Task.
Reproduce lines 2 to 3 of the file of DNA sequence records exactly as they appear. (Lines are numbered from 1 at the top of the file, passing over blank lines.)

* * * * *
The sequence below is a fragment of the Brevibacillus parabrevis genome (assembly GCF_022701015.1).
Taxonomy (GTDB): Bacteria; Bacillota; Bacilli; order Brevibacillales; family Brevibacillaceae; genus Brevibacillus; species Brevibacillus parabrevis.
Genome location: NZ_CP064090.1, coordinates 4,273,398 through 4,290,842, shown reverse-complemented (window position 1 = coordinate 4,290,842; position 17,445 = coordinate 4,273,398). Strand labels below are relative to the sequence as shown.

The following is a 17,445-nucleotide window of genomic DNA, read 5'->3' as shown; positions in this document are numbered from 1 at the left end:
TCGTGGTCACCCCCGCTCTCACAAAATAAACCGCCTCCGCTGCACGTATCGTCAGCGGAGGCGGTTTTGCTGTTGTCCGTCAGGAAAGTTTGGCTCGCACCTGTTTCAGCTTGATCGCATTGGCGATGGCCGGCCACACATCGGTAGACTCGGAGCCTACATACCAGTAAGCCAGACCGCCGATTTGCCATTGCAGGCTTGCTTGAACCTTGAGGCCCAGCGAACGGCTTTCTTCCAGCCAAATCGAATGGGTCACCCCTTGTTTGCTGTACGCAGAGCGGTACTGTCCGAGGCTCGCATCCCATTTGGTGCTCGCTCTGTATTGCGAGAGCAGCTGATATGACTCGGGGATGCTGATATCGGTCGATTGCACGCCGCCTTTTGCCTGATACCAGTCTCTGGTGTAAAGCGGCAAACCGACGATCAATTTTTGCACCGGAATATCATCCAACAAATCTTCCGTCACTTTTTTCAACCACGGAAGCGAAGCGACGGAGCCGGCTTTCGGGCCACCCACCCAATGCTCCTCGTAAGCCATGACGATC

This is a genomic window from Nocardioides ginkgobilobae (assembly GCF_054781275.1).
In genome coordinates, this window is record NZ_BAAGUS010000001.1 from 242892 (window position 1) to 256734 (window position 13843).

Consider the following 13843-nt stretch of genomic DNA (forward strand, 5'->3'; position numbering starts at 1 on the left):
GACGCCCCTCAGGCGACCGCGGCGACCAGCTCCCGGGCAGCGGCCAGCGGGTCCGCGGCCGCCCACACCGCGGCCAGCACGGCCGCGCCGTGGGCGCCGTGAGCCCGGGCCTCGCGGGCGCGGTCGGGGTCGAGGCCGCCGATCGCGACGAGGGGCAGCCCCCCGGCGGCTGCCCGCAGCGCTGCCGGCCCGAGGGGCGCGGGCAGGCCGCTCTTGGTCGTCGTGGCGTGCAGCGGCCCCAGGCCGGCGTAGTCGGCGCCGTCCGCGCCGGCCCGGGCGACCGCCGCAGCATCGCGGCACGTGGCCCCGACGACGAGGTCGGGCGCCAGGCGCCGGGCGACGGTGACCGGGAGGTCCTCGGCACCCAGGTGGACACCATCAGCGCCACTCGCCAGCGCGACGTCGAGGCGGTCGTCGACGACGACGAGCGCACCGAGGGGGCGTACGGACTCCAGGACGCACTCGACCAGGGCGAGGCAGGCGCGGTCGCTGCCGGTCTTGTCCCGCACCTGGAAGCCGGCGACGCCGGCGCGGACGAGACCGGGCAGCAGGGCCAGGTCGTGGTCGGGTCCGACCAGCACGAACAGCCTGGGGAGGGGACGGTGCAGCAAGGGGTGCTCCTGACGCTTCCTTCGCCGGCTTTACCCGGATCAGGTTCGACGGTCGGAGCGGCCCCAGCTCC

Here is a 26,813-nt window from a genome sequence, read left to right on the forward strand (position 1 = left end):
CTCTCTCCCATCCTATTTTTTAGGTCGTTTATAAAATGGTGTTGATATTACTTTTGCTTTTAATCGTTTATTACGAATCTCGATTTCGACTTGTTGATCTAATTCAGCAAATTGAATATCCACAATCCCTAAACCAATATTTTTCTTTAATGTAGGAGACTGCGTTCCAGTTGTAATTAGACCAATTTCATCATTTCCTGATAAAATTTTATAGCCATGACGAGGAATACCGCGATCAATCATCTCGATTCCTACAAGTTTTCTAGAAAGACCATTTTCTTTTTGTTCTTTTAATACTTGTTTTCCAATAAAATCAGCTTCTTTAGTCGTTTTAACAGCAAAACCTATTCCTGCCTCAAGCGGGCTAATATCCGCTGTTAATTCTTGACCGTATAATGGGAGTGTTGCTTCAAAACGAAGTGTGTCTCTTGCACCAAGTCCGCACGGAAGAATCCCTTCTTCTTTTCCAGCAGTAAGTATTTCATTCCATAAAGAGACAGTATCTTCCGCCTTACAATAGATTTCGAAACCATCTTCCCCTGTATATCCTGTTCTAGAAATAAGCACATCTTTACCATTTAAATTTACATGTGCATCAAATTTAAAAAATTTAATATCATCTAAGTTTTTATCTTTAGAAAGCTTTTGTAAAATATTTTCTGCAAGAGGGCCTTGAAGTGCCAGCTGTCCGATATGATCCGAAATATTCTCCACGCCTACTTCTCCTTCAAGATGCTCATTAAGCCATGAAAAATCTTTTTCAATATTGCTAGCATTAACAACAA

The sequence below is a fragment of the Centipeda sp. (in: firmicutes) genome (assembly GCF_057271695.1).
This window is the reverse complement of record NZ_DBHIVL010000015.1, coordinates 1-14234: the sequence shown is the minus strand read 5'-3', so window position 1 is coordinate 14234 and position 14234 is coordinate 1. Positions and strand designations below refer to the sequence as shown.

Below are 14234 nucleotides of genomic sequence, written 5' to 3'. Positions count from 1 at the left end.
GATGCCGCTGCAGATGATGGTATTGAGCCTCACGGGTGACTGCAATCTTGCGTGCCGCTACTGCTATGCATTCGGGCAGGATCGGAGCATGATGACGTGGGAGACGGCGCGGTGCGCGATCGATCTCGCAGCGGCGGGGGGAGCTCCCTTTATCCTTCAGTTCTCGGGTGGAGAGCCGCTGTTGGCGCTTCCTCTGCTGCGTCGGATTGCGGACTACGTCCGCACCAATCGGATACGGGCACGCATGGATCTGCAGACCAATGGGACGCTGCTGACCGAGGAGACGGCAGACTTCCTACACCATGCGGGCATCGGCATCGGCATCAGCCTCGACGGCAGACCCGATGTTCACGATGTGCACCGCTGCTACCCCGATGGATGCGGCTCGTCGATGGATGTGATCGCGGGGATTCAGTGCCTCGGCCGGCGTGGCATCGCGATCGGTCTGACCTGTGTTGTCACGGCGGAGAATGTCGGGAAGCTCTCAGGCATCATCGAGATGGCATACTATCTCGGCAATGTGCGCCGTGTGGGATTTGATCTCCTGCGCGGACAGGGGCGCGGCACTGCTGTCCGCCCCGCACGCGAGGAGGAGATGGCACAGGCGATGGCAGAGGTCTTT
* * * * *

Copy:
Taxonomy (GTDB): Bacteria; Bacillota; Bacilli; order Brevibacillales; family Brevibacillaceae; genus Brevibacillus; species Brevibacillus parabrevis.
Genome location: NZ_CP064090.1, coordinates 4,273,398 through 4,290,842, shown reverse-complemented (window position 1 = coordinate 4,290,842; position 17,445 = coordinate 4,273,398). Strand labels below are relative to the sequence as shown.